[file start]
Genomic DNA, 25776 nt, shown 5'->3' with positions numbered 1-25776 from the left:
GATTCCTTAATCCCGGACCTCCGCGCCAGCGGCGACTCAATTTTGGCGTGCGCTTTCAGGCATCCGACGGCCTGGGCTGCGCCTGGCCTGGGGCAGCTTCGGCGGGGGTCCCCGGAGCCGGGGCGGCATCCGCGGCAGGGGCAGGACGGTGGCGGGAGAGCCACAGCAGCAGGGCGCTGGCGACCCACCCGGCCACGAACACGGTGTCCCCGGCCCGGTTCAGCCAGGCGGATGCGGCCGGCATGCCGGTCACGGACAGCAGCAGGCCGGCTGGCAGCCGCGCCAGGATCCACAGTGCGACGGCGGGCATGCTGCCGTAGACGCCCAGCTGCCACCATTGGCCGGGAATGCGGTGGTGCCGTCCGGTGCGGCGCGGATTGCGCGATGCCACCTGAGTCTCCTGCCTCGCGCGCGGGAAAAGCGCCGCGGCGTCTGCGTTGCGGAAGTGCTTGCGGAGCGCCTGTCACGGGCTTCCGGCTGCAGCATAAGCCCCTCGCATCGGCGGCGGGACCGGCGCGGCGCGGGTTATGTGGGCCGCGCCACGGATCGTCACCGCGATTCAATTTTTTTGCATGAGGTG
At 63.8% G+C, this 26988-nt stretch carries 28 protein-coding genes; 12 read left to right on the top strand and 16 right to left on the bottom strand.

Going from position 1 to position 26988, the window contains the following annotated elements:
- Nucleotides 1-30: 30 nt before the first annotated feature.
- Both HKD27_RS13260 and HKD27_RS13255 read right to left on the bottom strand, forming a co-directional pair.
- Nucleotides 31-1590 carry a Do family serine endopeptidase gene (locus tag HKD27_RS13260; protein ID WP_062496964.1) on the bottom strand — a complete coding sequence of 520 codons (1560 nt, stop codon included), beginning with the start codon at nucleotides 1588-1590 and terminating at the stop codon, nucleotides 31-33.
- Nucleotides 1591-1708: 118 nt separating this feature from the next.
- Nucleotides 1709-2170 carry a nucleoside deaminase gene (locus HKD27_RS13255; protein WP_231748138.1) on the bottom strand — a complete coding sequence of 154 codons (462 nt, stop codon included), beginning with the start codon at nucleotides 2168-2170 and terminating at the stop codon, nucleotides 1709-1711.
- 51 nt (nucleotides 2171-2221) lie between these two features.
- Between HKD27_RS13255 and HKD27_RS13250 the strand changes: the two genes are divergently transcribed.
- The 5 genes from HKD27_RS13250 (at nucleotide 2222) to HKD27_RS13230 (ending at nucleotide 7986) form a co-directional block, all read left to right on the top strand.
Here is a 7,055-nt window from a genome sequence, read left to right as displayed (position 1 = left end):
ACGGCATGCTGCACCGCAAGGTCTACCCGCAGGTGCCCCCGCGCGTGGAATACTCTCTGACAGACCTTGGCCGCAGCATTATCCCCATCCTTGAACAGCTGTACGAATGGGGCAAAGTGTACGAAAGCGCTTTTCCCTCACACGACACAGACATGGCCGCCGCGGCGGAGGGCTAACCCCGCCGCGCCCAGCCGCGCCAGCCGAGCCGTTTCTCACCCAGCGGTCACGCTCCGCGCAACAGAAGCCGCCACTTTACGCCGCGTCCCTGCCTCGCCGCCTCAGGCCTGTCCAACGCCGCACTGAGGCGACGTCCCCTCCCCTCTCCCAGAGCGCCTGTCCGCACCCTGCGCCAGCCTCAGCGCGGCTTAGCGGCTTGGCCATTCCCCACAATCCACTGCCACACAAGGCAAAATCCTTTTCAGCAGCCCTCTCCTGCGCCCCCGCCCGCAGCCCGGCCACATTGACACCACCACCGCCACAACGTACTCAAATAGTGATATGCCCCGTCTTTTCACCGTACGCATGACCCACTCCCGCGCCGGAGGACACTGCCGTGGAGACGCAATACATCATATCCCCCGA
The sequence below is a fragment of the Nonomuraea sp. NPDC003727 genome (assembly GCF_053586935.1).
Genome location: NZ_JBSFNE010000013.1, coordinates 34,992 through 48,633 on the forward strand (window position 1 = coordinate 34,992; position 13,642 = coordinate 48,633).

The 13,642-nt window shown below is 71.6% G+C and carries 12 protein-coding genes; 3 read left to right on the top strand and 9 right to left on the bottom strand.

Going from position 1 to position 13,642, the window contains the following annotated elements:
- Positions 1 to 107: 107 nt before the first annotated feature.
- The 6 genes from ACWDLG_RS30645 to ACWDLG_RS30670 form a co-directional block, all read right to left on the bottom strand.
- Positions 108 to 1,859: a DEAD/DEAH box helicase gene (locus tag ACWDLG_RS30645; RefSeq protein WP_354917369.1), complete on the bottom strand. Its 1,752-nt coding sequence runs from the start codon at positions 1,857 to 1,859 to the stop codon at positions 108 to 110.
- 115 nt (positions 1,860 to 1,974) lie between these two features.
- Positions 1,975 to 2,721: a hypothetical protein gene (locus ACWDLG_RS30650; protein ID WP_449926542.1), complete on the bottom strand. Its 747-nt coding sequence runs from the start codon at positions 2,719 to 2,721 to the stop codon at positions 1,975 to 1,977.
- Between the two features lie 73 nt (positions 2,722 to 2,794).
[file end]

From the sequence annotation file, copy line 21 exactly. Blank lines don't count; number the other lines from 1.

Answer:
- Positions 108 to 1,859: a DEAD/DEAH box helicase gene (locus tag ACWDLG_RS30645; RefSeq protein WP_354917369.1), complete on the bottom strand. Its 1,752-nt coding sequence runs from the start codon at positions 1,857 to 1,859 to the stop codon at positions 108 to 110.